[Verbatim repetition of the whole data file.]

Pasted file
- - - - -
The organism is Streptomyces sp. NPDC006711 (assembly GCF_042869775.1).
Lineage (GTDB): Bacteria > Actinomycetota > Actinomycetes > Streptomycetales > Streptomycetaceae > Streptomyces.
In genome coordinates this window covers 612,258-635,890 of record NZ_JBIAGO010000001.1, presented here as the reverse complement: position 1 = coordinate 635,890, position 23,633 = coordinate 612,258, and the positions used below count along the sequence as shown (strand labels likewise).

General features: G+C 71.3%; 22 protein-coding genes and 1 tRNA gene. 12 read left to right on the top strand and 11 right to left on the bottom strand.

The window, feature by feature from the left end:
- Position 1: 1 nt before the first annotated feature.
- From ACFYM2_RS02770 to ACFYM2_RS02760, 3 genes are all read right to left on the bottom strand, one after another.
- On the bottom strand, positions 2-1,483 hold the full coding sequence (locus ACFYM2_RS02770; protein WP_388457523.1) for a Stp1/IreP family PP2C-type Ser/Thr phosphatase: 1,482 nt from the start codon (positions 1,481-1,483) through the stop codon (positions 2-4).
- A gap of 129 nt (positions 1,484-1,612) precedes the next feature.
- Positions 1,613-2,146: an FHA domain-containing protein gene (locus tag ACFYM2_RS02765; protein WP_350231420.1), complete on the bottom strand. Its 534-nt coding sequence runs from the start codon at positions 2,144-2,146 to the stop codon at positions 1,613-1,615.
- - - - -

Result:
The organism is Streptomyces sp. NPDC006711 (assembly GCF_042869775.1).
Lineage (GTDB): Bacteria > Actinomycetota > Actinomycetes > Streptomycetales > Streptomycetaceae > Streptomyces.
In genome coordinates this window covers 612,258-635,890 of record NZ_JBIAGO010000001.1, presented here as the reverse complement: position 1 = coordinate 635,890, position 23,633 = coordinate 612,258, and the positions used below count along the sequence as shown (strand labels likewise).

General features: G+C 71.3%; 22 protein-coding genes and 1 tRNA gene. 12 read left to right on the top strand and 11 right to left on the bottom strand.

The window, feature by feature from the left end:
- Position 1: 1 nt before the first annotated feature.
- From ACFYM2_RS02770 to ACFYM2_RS02760, 3 genes are all read right to left on the bottom strand, one after another.
- On the bottom strand, positions 2-1,483 hold the full coding sequence (locus ACFYM2_RS02770; protein WP_388457523.1) for a Stp1/IreP family PP2C-type Ser/Thr phosphatase: 1,482 nt from the start codon (positions 1,481-1,483) through the stop codon (positions 2-4).
- A gap of 129 nt (positions 1,484-1,612) precedes the next feature.
- Positions 1,613-2,146: an FHA domain-containing protein gene (locus tag ACFYM2_RS02765; protein WP_350231420.1), complete on the bottom strand. Its 534-nt coding sequence runs from the start codon at positions 2,144-2,146 to the stop codon at positions 1,613-1,615.